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Non-technical skills for managing risk and performance in financial trading

Leaver, Meghan and Reader, Tom W. (2016) Non-technical skills for managing risk and performance in financial trading. Journal of Risk Research, 19 (6). pp. 687-721. ISSN 1366-9877

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Identification Number: 10.1080/13669877.2014.1003319


Recent large-scale failures in financial institutions have been found to be caused, in-part, by human factors-related issues in financial trading. In other environments where risk management and performance are intertwined, a human factors approach is often adopted to understand how the ‘non-technical skills (NTS)’ (leadership (LD), decision-making (DM), situation awareness (SA), teamwork) of organisational actors influence outcomes. Yet, to date, there has been minimal application of human factors research in financial trading. This study (i) identifies ‘real-world’ (i.e. non-laboratory) research studies investigating the NTS important for performance in financial trading, (ii) examines and synthesises data on the NTS found to underpin good or poor performance and (iii) considers the quality and coverage of research investigating NTS in financial trading, and identifies potential areas for future research. Nineteen studies were identified through a systematic literature search and then content-analysed for associations between NTS and performance in financial trading. The review found a range of decision-making (e.g. heuristics and biases, intuitive DM, emotional regulation) and LD skills (e.g. setting standards, monitoring behaviour, encouraging speaking-up) to have been identified as important for managing risk and performance in financial trading environments. Furthermore, SA (e.g. information search and assessment strategies, vigilance, identifying ‘noise’ data) and teamwork (e.g. avoiding ‘role’ conflict, communication between traders) were found to be important, yet remain less explored within the literature, and should be the focus of future research. NTS appear essential for effective risk management within the financial sector, yet further field research is required to examine the context-relevant behaviours that underpin safe activity. This will facilitate the development of evidence-based systems for assessing and training NTS competencies.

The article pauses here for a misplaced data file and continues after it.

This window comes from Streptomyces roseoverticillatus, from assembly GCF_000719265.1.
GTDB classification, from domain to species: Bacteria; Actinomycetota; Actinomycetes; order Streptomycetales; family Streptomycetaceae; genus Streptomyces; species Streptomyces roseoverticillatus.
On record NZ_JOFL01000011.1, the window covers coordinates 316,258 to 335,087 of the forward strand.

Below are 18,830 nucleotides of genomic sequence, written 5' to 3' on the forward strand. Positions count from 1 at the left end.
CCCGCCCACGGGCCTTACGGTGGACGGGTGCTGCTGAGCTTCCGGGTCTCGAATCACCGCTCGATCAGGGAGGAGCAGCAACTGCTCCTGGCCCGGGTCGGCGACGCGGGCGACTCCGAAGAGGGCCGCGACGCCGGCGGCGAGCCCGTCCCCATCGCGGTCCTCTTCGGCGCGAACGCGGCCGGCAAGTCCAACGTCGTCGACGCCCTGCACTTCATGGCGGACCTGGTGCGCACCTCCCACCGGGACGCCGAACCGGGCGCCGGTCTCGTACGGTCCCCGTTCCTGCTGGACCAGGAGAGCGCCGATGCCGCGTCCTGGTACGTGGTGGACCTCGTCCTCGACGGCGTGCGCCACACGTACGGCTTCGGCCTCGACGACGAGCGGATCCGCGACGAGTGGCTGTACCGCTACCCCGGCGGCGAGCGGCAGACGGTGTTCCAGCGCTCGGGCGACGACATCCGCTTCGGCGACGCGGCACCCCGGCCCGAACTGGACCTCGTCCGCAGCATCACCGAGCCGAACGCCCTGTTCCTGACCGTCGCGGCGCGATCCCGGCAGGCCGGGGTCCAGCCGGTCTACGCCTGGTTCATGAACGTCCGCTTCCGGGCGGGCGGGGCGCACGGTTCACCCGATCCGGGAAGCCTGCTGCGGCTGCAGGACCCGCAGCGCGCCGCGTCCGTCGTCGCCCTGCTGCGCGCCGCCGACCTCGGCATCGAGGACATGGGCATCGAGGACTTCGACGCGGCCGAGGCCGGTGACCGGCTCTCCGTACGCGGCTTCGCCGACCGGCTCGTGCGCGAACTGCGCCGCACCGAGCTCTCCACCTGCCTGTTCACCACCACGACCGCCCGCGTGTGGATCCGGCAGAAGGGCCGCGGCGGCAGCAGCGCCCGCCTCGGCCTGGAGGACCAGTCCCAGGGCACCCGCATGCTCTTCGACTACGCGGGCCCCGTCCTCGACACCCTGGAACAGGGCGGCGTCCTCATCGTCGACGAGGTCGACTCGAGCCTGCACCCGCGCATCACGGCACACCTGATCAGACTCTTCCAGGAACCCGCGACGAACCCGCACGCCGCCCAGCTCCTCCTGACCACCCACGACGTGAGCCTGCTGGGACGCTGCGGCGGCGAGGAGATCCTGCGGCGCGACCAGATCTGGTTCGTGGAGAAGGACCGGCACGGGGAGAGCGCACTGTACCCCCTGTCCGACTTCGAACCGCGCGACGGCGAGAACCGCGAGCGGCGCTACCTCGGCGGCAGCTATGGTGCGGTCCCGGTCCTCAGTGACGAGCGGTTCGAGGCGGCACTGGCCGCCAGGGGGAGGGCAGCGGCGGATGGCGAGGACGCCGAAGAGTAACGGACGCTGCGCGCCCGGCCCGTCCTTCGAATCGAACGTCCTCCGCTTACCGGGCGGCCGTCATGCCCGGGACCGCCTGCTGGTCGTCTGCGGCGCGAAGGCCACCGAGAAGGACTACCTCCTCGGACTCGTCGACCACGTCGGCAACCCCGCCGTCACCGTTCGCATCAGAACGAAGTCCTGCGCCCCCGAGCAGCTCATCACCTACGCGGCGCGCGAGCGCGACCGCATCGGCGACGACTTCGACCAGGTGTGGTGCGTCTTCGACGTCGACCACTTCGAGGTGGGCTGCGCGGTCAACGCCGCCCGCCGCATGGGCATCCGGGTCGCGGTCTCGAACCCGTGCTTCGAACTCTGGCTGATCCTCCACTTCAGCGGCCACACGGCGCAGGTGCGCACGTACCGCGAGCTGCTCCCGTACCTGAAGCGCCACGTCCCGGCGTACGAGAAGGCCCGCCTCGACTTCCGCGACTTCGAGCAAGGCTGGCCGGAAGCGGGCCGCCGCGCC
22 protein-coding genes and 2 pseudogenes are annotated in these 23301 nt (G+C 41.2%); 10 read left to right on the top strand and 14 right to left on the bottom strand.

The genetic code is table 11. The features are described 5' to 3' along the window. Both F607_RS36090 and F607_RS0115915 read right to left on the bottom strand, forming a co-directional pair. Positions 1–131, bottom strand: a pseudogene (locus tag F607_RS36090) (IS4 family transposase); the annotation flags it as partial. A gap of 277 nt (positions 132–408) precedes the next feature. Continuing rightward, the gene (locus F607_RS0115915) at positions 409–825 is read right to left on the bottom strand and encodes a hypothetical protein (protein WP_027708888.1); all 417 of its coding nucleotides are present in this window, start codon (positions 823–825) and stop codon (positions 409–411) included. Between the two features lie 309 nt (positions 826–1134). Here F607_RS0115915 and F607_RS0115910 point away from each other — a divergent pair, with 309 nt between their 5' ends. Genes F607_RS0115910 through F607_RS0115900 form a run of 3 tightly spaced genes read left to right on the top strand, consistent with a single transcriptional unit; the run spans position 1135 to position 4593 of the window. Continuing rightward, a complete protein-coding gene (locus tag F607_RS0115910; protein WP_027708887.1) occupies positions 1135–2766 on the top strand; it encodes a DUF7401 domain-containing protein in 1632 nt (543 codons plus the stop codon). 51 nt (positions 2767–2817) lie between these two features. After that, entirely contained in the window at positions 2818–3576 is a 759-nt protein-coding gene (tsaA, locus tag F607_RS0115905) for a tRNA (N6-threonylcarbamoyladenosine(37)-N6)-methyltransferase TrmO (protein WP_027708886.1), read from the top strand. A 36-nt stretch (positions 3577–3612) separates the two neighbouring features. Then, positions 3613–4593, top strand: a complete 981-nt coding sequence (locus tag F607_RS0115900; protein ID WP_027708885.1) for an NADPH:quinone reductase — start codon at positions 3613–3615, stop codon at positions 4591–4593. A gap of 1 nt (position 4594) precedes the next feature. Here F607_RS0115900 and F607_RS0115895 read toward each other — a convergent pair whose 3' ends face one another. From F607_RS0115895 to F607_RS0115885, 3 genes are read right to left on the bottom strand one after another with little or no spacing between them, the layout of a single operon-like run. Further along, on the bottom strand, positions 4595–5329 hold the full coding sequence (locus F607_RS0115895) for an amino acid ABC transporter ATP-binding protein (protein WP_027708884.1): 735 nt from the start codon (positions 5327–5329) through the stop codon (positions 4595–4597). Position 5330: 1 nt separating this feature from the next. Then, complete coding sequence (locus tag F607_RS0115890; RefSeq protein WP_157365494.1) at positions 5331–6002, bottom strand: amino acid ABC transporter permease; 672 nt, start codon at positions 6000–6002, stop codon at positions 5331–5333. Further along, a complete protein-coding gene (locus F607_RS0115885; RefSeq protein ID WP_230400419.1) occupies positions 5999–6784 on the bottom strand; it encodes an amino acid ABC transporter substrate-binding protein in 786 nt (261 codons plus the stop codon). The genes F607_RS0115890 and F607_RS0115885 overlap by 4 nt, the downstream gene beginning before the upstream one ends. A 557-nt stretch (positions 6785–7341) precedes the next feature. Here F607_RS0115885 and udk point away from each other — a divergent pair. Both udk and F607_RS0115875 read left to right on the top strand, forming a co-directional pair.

Item Type: Article
Official URL:
Additional Information: © 2015 Taylor & Francis
Divisions: Psychological and Behavioural Science
Subjects: H Social Sciences > HD Industries. Land use. Labor > HD61 Risk Management
H Social Sciences > HG Finance
Date Deposited: 26 Mar 2015 09:20
Last Modified: 05 Jun 2024 06:33

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